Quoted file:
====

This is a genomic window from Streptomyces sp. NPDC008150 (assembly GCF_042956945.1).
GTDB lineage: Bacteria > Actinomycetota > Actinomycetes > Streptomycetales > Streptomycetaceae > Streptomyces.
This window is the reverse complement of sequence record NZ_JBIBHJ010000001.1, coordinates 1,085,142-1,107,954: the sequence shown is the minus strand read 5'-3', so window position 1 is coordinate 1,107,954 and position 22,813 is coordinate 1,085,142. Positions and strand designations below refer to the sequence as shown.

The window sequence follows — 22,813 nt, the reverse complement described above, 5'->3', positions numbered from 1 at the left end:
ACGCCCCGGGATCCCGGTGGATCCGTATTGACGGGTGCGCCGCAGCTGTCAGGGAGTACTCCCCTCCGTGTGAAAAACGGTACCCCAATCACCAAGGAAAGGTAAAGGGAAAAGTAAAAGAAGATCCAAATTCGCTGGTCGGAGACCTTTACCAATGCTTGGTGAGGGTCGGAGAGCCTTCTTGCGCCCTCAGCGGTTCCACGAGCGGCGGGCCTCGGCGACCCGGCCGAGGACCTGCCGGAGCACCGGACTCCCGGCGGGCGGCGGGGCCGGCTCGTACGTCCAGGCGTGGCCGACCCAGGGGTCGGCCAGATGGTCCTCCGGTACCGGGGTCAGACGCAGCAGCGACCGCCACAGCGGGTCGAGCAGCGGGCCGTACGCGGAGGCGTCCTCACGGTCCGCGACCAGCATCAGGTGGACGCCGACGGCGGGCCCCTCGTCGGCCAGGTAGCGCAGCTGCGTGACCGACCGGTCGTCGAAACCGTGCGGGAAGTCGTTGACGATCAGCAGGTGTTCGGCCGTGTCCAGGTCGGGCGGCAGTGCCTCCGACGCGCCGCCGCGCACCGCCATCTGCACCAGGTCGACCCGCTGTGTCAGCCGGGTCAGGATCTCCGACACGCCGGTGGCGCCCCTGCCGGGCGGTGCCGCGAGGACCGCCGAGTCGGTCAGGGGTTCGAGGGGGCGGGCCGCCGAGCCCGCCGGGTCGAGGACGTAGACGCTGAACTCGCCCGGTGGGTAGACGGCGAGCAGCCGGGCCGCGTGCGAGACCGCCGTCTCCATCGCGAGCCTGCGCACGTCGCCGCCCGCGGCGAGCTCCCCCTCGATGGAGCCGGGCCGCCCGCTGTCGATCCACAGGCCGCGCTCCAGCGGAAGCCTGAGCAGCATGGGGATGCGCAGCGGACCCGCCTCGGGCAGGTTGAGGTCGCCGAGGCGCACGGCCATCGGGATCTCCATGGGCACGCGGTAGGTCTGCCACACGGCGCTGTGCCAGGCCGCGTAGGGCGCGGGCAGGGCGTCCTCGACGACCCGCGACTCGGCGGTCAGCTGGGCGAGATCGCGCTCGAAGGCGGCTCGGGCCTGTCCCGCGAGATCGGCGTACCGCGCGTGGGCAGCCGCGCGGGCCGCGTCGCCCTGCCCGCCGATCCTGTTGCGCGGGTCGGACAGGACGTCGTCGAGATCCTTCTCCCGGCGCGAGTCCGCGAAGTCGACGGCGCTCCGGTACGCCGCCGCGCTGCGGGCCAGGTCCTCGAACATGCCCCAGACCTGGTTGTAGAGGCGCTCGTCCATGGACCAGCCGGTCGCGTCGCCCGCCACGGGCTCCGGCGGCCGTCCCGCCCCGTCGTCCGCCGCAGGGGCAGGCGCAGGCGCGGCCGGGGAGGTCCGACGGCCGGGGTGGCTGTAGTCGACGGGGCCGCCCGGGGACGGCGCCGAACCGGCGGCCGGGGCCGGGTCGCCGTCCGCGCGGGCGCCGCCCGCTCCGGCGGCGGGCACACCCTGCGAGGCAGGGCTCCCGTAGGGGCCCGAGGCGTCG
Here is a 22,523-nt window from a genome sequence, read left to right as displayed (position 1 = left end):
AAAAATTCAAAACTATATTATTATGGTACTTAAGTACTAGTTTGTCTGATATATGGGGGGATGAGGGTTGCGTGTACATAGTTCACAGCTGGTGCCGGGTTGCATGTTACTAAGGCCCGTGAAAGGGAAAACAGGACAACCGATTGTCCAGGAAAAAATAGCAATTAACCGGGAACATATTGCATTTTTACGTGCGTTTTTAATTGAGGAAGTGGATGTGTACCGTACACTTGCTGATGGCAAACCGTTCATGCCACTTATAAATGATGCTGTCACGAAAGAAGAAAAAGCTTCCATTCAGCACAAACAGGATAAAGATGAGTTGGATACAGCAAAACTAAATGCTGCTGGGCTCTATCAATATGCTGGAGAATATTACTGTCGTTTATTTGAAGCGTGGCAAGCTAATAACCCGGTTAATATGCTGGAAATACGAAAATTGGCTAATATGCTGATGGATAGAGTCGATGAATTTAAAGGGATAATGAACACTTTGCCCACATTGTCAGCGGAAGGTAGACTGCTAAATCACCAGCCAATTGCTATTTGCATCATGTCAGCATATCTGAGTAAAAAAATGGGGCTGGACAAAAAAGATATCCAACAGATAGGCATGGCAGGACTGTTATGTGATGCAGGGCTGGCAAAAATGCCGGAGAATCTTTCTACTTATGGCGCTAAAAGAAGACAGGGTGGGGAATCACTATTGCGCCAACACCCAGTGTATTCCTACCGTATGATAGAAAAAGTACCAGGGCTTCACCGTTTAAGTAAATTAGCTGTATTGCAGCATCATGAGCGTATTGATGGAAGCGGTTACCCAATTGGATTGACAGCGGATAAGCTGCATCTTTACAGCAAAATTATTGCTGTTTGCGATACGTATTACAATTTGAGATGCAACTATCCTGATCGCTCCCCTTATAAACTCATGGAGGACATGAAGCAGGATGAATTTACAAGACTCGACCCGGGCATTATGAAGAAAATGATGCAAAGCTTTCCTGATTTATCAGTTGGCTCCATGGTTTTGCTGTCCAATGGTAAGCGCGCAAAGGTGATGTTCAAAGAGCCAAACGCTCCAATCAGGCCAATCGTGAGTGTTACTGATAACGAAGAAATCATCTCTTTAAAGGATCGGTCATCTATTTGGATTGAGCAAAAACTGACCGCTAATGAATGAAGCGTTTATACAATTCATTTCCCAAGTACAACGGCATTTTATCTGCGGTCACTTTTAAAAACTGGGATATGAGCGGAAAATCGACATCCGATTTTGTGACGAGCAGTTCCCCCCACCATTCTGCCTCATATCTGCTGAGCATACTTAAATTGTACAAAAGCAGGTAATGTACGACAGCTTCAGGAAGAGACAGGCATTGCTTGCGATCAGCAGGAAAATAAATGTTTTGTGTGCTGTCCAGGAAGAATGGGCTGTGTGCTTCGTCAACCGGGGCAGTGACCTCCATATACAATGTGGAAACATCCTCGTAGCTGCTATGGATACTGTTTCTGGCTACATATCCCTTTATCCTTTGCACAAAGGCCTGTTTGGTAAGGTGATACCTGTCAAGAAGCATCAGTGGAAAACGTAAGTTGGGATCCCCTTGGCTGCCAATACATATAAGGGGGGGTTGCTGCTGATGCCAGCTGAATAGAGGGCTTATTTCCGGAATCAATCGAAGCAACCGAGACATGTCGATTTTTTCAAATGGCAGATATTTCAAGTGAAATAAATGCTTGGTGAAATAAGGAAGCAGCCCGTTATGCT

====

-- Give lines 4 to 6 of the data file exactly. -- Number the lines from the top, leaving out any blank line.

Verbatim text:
The window sequence follows — 22,813 nt, the reverse complement described above, 5'->3', positions numbered from 1 at the left end:
ACGCCCCGGGATCCCGGTGGATCCGTATTGACGGGTGCGCCGCAGCTGTCAGGGAGTACTCCCCTCCGTGTGAAAAACGGTACCCCAATCACCAAGGAAAGGTAAAGGGAAAAGTAAAAGAAGATCCAAATTCGCTGGTCGGAGACCTTTACCAATGCTTGGTGAGGGTCGGAGAGCCTTCTTGCGCCCTCAGCGGTTCCACGAGCGGCGGGCCTCGGCGACCCGGCCGAGGACCTGCCGGAGCACCGGACTCCCGGCGGGCGGCGGGGCCGGCTCGTACGTCCAGGCGTGGCCGACCCAGGGGTCGGCCAGATGGTCCTCCGGTACCGGGGTCAGACGCAGCAGCGACCGCCACAGCGGGTCGAGCAGCGGGCCGTACGCGGAGGCGTCCTCACGGTCCGCGACCAGCATCAGGTGGACGCCGACGGCGGGCCCCTCGTCGGCCAGGTAGCGCAGCTGCGTGACCGACCGGTCGTCGAAACCGTGCGGGAAGTCGTTGACGATCAGCAGGTGTTCGGCCGTGTCCAGGTCGGGCGGCAGTGCCTCCGACGCGCCGCCGCGCACCGCCATCTGCACCAGGTCGACCCGCTGTGTCAGCCGGGTCAGGATCTCCGACACGCCGGTGGCGCCCCTGCCGGGCGGTGCCGCGAGGACCGCCGAGTCGGTCAGGGGTTCGAGGGGGCGGGCCGCCGAGCCCGCCGGGTCGAGGACGTAGACGCTGAACTCGCCCGGTGGGTAGACGGCGAGCAGCCGGGCCGCGTGCGAGACCGCCGTCTCCATCGCGAGCCTGCGCACGTCGCCGCCCGCGGCGAGCTCCCCCTCGATGGAGCCGGGCCGCCCGCTGTCGATCCACAGGCCGCGCTCCAGCGGAAGCCTGAGCAGCATGGGGATGCGCAGCGGACCCGCCTCGGGCAGGTTGAGGTCGCCGAGGCGCACGGCCATCGGGATCTCCATGGGCACGCGGTAGGTCTGCCACACGGCGCTGTGCCAGGCCGCGTAGGGCGCGGGCAGGGCGTCCTCGACGACCCGCGACTCGGCGGTCAGCTGGGCGAGATCGCGCTCGAAGGCGGCTCGGGCCTGTCCCGCGAGATCGGCGTACCGCGCGTGGGCAGCCGCGCGGGCCGCGTCGCCCTGCCCGCCGATCCTGTTGCGCGGGTCGGACAGGACGTCGTCGAGATCCTTCTCCCGGCGCGAGTCCGCGAAGTCGACGGCGCTCCGGTACGCCGCCGCGCTGCGGGCCAGGTCCTCGAACATGCCCCAGACCTGGTTGTAGAGGCGCTCGTCCATGGACCAGCCGGTCGCGTCGCCCGCCACGGGCTCCGGCGGCCGTCCCGCCCCGTCGTCCGCCGCAGGGGCAGGCGCAGGCGCGGCCGGGGAGGTCCGACGGCCGGGGTGGCTGTAGTCGACGGGGCCGCCCGGGGACGGCGCCGAACCGGCGGCCGGGGCCGGGTCGCCGTCCGCGCGGGCGCCGCCCGCTCCGGCGGCGGGCACACCCTGCGAGGCAGGGCTCCCGTAGGGGCCCGAGGCGTCG
Here is a 22,523-nt window from a genome sequence, read left to right as displayed (position 1 = left end):